Home News Local news JUDGE SETS 1,000-FOOT BARRIER ASIDE FOR ELECTION

JUDGE SETS 1,000-FOOT BARRIER ASIDE FOR ELECTION

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Nov. 4, 2002 – A 25-foot restriction on campaigning outside polling places will apply throughout the territory Tuesday as a result of a federal judge's ruling on Monday.
District Judge Raymond Finch granted the V.I. Democratic Party's request for a temporary restraining order that means those engaging in electioneering on St. Thomas and St. John won't have to stay a thousand feet away from the polls after all.
In enjoining the St. Thomas-St. John Board of Elections from "prohibiting political speech" during Tuesday's elections between 25 and 1,000 feet from polling places, Finch cited the need for consistency throughout the territory.
Elmo Adams Jr., the Democratic Party's St. Thomas-St. John District chair, filed for the restraining order on Friday, saying the thousand-foot perimeter set by the district board last summer was inconsistent with the 25-foot barrier set by the St. Croix board for its district.
Adams, a lawyer, called 1,000-foot regulation, which had replaced an earlier one of 25 feet, unreasonable and a violation of free speech rights. "We are very elated by the court's fast action and the court's decision on this motion," he said shortly after Finch issued the order.
The ruling quickly became an issue at a pre-election meeting of the St. Thomas-St. John Board of Elections at its headquarters on Crystal Gade in Charlotte Amalie. Elections Supervisor John Abramson Jr. declined comment on Finch's decision.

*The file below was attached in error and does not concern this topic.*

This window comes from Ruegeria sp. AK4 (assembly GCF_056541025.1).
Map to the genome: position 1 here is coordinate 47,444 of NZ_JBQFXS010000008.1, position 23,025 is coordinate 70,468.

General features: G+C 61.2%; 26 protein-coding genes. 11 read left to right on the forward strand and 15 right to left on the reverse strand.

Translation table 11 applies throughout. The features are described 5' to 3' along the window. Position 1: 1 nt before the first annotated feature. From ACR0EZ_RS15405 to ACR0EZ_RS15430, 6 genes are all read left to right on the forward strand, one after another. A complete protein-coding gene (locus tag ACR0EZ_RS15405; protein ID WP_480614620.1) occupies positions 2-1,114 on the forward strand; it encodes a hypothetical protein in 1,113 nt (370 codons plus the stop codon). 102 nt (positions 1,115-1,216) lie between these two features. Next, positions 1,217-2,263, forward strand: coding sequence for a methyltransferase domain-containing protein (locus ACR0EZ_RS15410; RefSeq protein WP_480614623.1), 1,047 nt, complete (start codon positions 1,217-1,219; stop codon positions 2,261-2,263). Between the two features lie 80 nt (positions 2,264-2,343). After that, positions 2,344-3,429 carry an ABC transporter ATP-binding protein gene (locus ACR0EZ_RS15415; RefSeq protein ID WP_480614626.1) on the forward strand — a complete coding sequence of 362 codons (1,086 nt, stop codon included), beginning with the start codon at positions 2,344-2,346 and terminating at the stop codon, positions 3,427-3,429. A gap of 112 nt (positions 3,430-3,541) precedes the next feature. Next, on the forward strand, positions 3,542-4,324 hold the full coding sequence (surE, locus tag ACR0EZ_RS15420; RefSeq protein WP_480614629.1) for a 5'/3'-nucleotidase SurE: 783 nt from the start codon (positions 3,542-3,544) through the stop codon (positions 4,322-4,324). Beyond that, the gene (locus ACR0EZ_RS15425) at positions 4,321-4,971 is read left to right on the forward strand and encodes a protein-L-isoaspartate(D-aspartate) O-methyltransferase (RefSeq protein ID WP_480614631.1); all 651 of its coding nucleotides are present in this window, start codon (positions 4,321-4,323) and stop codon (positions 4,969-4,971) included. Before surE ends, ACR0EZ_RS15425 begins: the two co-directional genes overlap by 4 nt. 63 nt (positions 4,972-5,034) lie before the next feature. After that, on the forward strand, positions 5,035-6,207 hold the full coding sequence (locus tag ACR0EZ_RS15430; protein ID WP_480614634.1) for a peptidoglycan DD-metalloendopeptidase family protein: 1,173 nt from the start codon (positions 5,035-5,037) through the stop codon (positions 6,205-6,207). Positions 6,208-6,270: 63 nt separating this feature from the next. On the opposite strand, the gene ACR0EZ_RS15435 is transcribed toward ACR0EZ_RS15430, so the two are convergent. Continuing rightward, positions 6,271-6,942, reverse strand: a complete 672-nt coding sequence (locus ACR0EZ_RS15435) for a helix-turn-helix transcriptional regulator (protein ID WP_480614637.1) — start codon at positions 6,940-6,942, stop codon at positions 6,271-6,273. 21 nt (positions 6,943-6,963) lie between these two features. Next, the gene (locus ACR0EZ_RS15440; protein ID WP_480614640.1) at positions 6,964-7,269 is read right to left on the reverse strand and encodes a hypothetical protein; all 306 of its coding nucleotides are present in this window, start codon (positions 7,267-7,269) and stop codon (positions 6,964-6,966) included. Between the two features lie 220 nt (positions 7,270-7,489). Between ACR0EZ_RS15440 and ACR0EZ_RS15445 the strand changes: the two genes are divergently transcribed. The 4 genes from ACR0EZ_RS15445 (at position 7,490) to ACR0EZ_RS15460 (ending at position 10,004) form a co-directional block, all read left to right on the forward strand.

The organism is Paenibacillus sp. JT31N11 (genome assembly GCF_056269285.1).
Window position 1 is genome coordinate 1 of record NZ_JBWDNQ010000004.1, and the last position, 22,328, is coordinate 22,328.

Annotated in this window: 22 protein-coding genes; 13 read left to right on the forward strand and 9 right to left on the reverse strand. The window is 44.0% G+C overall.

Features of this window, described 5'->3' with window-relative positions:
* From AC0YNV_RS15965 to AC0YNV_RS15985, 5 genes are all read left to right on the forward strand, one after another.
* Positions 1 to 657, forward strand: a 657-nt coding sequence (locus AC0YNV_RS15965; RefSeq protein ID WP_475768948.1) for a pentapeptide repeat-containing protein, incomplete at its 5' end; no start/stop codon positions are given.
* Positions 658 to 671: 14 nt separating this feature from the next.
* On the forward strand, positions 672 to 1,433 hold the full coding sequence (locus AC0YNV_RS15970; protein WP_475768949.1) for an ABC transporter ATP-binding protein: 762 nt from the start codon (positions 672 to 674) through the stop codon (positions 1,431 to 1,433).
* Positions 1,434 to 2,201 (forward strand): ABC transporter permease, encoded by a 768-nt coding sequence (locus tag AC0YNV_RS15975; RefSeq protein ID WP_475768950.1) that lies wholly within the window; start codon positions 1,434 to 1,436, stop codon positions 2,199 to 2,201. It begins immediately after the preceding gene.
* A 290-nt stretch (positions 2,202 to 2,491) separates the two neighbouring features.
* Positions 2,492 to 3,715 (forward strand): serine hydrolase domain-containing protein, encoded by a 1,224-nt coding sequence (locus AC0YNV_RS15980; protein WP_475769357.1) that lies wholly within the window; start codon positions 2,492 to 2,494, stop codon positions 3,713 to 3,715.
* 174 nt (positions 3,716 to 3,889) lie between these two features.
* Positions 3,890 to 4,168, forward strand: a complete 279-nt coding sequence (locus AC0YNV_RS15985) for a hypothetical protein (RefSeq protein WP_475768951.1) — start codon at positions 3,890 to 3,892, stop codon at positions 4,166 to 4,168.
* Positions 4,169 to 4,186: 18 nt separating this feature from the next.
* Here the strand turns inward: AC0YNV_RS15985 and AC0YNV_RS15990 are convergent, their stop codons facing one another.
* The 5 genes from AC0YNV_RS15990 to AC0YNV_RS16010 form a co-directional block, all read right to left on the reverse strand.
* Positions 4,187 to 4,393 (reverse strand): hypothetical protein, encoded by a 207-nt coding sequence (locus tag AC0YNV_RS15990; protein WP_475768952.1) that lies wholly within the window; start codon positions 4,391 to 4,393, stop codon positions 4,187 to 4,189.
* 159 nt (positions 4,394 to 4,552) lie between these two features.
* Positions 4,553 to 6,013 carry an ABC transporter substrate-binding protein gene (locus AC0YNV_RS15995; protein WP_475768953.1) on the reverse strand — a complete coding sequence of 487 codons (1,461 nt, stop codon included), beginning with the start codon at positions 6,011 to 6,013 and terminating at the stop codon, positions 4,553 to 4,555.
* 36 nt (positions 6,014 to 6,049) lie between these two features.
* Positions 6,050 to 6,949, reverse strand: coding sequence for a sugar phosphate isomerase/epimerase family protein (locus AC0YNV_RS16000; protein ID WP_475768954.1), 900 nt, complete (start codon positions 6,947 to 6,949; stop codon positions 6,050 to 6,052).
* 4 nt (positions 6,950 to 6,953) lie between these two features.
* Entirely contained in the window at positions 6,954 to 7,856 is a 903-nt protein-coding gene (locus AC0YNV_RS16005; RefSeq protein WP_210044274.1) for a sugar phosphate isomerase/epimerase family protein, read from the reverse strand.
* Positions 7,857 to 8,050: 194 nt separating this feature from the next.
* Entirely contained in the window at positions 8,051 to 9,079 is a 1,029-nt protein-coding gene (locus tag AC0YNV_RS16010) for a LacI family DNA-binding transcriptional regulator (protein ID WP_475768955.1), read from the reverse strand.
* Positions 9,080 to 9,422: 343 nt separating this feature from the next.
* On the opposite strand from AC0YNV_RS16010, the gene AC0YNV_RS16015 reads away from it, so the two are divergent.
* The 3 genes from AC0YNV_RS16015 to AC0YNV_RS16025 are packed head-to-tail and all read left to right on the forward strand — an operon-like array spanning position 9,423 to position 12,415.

However, the temporary order covers only Tuesday's election. If there's a runoff on Nov. 19, things could change again. Finch told the parties to return to court on Nov. 14 to present their arguments for and against a permanent injunction. At that time, Adams said, he will present constitutional arguments on the free speech implications of outlawing electioneering within a thousand feet of the polls.
The 1,000-foot campaign-free zone came about a few months ago after another effort at restricting electioneering failed. In January, the Legislature overrode the governor's veto to enact a bill banning all campaigning after 2 a.m. on election days. That law was thrown out in District Court in August, after a member of the Democratic Party argued that it violated free speech, free assembly and free expression provisions of the Constitution.
The Joint Boards of Elections decided last summer to impose a thousand-foot barrier territorywide, and it was in place for the Sept. 14 primary election. Subsequently, however, the St. Croix board voted to revert to the 25-foot restriction. At that time, Abramson said the V.I. code allows each board to set the rules for its own district.

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